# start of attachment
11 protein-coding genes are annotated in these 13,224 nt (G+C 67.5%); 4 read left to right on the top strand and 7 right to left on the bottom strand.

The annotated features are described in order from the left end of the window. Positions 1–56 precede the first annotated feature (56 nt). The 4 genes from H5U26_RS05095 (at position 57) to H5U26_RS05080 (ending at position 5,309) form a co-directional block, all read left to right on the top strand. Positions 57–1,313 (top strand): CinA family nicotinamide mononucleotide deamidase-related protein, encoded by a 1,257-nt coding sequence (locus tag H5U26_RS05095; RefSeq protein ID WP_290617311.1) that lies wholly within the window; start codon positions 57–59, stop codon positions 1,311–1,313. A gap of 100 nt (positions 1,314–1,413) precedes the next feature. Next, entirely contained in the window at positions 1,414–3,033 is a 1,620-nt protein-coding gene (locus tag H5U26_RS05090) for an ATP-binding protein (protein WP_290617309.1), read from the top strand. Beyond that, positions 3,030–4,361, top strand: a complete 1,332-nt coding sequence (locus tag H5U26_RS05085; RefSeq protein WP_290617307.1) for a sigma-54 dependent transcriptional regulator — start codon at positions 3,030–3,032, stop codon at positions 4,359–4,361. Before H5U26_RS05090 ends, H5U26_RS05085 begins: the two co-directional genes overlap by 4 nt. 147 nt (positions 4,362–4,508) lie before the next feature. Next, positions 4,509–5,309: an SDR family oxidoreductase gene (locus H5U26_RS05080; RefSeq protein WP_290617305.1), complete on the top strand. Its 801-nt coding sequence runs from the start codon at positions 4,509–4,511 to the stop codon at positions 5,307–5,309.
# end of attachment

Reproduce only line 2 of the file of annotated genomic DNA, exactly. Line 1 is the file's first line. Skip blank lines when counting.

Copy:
The annotated features are described in order from the left end of the window. Positions 1–56 precede the first annotated feature (56 nt). The 4 genes from H5U26_RS05095 (at position 57) to H5U26_RS05080 (ending at position 5,309) form a co-directional block, all read left to right on the top strand. Positions 57–1,313 (top strand): CinA family nicotinamide mononucleotide deamidase-related protein, encoded by a 1,257-nt coding sequence (locus tag H5U26_RS05095; RefSeq protein ID WP_290617311.1) that lies wholly within the window; start codon positions 57–59, stop codon positions 1,311–1,313. A gap of 100 nt (positions 1,314–1,413) precedes the next feature. Next, entirely contained in the window at positions 1,414–3,033 is a 1,620-nt protein-coding gene (locus tag H5U26_RS05090) for an ATP-binding protein (protein WP_290617309.1), read from the top strand. Beyond that, positions 3,030–4,361, top strand: a complete 1,332-nt coding sequence (locus tag H5U26_RS05085; RefSeq protein WP_290617307.1) for a sigma-54 dependent transcriptional regulator — start codon at positions 3,030–3,032, stop codon at positions 4,359–4,361. Before H5U26_RS05090 ends, H5U26_RS05085 begins: the two co-directional genes overlap by 4 nt. 147 nt (positions 4,362–4,508) lie before the next feature. Next, positions 4,509–5,309: an SDR family oxidoreductase gene (locus H5U26_RS05080; RefSeq protein WP_290617305.1), complete on the top strand. Its 801-nt coding sequence runs from the start codon at positions 4,509–4,511 to the stop codon at positions 5,307–5,309.